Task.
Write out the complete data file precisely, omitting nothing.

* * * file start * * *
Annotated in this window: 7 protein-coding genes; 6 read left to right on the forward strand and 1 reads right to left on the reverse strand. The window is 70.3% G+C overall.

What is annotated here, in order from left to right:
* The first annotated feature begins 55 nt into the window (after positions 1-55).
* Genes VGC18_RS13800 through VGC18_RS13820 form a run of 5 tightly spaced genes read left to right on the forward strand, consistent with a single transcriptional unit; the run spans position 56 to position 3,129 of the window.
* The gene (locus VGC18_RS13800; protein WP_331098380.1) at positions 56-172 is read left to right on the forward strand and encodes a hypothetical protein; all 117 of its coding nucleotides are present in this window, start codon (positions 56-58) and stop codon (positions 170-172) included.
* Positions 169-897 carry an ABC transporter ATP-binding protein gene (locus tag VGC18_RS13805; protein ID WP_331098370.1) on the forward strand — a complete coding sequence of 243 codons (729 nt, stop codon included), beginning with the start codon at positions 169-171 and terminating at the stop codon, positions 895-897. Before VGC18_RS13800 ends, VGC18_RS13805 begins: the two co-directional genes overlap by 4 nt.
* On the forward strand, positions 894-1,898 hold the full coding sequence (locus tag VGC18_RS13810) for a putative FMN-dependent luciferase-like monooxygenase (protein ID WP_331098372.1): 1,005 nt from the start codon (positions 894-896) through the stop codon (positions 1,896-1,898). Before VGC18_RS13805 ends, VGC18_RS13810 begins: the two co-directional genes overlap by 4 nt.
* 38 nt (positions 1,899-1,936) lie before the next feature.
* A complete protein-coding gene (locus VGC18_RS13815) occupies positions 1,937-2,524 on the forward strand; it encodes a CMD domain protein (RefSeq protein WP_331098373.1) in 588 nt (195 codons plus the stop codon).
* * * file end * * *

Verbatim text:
Annotated in this window: 7 protein-coding genes; 6 read left to right on the forward strand and 1 reads right to left on the reverse strand. The window is 70.3% G+C overall.

What is annotated here, in order from left to right:
* The first annotated feature begins 55 nt into the window (after positions 1-55).
* Genes VGC18_RS13800 through VGC18_RS13820 form a run of 5 tightly spaced genes read left to right on the forward strand, consistent with a single transcriptional unit; the run spans position 56 to position 3,129 of the window.
* The gene (locus VGC18_RS13800; protein WP_331098380.1) at positions 56-172 is read left to right on the forward strand and encodes a hypothetical protein; all 117 of its coding nucleotides are present in this window, start codon (positions 56-58) and stop codon (positions 170-172) included.
* Positions 169-897 carry an ABC transporter ATP-binding protein gene (locus tag VGC18_RS13805; protein ID WP_331098370.1) on the forward strand — a complete coding sequence of 243 codons (729 nt, stop codon included), beginning with the start codon at positions 169-171 and terminating at the stop codon, positions 895-897. Before VGC18_RS13800 ends, VGC18_RS13805 begins: the two co-directional genes overlap by 4 nt.
* On the forward strand, positions 894-1,898 hold the full coding sequence (locus tag VGC18_RS13810) for a putative FMN-dependent luciferase-like monooxygenase (protein ID WP_331098372.1): 1,005 nt from the start codon (positions 894-896) through the stop codon (positions 1,896-1,898). Before VGC18_RS13805 ends, VGC18_RS13810 begins: the two co-directional genes overlap by 4 nt.
* 38 nt (positions 1,899-1,936) lie before the next feature.
* A complete protein-coding gene (locus VGC18_RS13815) occupies positions 1,937-2,524 on the forward strand; it encodes a CMD domain protein (RefSeq protein WP_331098373.1) in 588 nt (195 codons plus the stop codon).